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'Women in Sports' Profile: SMU's Kara Peterson
Peterson (kneeling) says her love of coaching, and education, began as a freshman in high school.
Peterson (kneeling) says her love of coaching, and education, began as a freshman in high school.

Tuesday, January 13, 2015

Twelfth in a series 

The second annual “Women in Sports” career seminar, presented by the Great Northwest Athletic Conference, will be held Saturday, Jan. 24 in Portland, Ore.

Designed for college and high school females interested in pursuing sports-related careers, the seminar will take place in the Georgia Pacific Room at Memorial Coliseum.

The event will feature panelists from a broad cross-section of occupational paths, including coaching, administration, business, marketing, media, media relations, NCAA compliance, sports medicine, ticket sales, and officiating. Attendees will have an opportunity to interact with -- and seek career advice from -- a slate of experienced sports professionals in a round-table format. 

Below is a profile on a panelist who will be featured at this year's event.

 

Kara Peterson, St.Martin's University
Head Volleyball Coach 

College attended: University of Washington

College majors:

BA-Political Science

BA-History MA-Education

Current position: Head Volleyball Coach, Saint Martin's University

Years in current position: 2 years

Primary job responsibilities: Manage/administer all aspects of the intercollegiate volleyball program at Saint Martin's University, which includes recruiting student-athletes; planning and conducting year-round practices; training and education for team members; managing budget, travel, and logistics; promoting the university and our volleyball program; organizing and participating in community service events; fundraising efforts; and promotion.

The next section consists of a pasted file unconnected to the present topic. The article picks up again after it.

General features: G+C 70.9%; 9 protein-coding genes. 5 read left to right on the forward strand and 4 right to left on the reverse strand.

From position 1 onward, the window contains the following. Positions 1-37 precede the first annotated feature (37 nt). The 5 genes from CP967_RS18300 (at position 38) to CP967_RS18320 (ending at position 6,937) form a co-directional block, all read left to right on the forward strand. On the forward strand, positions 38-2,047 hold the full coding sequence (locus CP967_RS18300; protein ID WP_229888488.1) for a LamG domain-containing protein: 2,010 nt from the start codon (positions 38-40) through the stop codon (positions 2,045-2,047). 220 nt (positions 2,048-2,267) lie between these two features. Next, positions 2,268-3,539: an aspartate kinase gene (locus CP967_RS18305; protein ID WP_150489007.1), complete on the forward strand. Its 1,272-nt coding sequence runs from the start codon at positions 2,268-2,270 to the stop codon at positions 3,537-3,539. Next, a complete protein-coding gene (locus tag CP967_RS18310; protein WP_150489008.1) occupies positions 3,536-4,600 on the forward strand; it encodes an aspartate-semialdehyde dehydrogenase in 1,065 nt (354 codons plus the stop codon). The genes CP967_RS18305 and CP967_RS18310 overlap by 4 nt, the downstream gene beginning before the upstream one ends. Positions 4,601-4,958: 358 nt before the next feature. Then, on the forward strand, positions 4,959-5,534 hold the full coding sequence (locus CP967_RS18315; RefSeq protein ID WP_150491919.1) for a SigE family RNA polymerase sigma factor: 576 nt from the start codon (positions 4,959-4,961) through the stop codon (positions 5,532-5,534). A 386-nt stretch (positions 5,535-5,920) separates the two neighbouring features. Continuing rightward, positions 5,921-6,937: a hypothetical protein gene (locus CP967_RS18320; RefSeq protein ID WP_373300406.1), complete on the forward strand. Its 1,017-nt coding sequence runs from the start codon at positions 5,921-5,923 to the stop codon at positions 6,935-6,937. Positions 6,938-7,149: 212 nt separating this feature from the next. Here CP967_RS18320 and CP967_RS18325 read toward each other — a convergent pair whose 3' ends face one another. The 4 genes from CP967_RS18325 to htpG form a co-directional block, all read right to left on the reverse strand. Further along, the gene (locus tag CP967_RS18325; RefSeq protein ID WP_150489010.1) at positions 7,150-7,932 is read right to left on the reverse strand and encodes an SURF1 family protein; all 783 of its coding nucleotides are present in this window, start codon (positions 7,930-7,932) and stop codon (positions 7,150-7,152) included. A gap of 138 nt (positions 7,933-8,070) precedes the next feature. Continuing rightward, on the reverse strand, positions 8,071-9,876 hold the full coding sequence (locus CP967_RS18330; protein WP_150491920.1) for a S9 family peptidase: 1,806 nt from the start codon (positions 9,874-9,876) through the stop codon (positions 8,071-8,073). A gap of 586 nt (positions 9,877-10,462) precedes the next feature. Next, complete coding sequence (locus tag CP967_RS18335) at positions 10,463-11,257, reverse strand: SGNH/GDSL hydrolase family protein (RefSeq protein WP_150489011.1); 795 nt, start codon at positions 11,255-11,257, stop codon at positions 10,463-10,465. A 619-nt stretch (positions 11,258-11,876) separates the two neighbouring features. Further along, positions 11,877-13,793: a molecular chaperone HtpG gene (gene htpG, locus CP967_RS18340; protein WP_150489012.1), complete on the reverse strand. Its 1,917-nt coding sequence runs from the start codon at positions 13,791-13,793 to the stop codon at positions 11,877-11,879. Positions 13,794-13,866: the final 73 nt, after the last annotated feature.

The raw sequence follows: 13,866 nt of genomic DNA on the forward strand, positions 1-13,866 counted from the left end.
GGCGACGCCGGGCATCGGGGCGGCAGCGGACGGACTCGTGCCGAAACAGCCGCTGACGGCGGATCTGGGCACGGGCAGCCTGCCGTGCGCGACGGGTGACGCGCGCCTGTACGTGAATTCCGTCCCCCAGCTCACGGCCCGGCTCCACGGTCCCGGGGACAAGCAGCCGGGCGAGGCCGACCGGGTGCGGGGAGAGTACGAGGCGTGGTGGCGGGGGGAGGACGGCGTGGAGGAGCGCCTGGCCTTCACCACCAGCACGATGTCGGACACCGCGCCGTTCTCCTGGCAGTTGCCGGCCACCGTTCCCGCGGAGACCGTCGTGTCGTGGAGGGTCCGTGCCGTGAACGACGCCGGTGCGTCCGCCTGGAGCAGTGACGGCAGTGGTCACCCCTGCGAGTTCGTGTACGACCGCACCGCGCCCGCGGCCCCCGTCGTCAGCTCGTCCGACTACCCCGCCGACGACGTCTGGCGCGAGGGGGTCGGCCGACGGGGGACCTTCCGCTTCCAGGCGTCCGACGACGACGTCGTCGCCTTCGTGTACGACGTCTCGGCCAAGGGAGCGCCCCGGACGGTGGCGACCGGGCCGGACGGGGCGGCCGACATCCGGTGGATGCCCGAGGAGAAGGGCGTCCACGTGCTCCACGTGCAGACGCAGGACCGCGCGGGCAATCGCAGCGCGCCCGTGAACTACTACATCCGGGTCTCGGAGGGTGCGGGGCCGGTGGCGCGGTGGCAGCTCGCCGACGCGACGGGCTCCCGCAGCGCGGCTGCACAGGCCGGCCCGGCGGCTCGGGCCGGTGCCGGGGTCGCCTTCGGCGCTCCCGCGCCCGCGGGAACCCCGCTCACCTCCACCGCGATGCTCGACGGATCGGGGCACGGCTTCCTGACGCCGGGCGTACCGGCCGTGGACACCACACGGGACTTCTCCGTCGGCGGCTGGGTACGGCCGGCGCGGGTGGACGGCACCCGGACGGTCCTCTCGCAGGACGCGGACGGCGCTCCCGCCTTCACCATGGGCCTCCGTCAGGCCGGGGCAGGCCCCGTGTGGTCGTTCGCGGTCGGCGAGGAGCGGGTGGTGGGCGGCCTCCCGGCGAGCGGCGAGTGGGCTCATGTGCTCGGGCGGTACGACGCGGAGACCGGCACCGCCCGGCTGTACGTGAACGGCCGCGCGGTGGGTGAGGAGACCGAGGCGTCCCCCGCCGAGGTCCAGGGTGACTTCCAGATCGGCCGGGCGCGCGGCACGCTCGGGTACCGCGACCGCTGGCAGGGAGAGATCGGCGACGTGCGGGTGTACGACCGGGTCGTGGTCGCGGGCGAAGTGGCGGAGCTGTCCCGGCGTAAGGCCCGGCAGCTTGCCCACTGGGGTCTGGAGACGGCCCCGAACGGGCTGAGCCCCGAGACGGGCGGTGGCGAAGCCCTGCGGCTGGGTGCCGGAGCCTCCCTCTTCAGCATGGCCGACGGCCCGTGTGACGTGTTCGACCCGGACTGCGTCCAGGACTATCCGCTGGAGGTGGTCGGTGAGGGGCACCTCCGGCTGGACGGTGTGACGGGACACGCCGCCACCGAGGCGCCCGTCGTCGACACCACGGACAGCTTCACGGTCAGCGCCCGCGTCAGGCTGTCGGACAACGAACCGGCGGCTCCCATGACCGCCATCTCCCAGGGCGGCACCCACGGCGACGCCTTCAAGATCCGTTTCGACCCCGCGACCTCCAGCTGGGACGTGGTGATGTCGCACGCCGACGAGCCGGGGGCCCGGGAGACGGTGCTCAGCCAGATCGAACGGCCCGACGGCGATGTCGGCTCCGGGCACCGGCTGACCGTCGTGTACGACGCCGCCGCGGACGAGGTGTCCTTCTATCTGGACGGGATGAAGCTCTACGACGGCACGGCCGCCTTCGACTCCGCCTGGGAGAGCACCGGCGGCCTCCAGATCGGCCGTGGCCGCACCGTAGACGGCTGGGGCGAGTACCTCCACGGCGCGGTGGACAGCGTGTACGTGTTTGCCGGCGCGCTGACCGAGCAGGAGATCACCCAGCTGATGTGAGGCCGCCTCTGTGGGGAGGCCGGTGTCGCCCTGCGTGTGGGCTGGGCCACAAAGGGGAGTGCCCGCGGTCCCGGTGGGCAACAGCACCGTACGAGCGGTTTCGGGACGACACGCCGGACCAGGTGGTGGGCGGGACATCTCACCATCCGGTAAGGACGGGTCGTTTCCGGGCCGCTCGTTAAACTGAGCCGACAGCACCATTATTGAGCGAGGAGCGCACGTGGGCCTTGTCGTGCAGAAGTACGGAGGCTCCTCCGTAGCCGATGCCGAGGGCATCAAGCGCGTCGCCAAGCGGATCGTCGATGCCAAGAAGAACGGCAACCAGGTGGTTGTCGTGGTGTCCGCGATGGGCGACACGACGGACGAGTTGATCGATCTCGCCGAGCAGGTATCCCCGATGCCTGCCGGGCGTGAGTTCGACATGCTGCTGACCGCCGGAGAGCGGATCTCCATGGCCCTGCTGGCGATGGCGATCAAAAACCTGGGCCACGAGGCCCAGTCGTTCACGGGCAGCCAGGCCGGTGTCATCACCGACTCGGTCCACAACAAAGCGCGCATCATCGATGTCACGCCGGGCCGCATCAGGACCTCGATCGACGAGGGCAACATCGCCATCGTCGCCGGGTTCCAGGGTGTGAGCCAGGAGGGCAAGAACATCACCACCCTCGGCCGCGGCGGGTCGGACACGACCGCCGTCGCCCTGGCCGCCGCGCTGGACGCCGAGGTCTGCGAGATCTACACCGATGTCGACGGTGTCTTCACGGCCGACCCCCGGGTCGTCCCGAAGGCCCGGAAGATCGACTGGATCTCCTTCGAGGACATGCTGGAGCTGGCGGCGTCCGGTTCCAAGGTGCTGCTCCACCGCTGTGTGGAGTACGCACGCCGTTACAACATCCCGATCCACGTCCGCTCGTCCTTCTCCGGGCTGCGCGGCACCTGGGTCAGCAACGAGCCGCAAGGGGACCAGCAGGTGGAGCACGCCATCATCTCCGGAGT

Things I enjoy most about my job: Working with and mentoring student athletes, both athletically and academically. Developing and reinforcing good training habits, and enjoying improvement as a result.

First job in the sports industry: Began coaching at 18 as a camp counselor, representing the University of Washington, working for my coach doing volleyball camps around the state of Washington.

Previous jobs in the sports industry: 

  • Head volleyball coach at Black Hills High School (Tumwater, Wash.) for 15 years
  • AVCA All America Committee for high school athletes for 10 years
  • Sports ambassador/head volleyball coach for People to People International
  • Friendship Games, Netherlands, 2007
  • World Sports Festival, Vienna, 2009
  • Head volleyball coach for TourneySport/Club USA Volleyball,
  • National Volleyball Tournament, 2000-2010
  • Task Force for Olympia School District Department of Athletics Task Force for Tumwater School District

A key mentor who helped me on my career path: Lisa Love, former AD at Arizona State University; former associate AD and head volleyball coach at University of Southern California; and former head volleyball coach at the University of Texas-Arlington.

Most influential person in my early professional development: Al Kovats: educator, coach, principal, retired: He was a teacher and coach at my alma mater, Shorecrest High School, and remained an admired mentor after graduation. Hired me for my first head coaching job at Redmond High School in 1990. Remains to this day a source of inspiration, and a respected mentor, someone I know supports me, believes in me and my abilities, and will always have my back. Lisa Love (mentioned above): I met Lisa when I moved to Texas and started working as a graduate assistant coach for her at UT-Arlington. She provided me a terrific opportunity in collegiate athletics, and helped to mentor and assist me in my role as a new coach. When I moved to the high school ranks, she continued to be a source of advice and inspiration to me, and will remain one of my most loved and admired role models.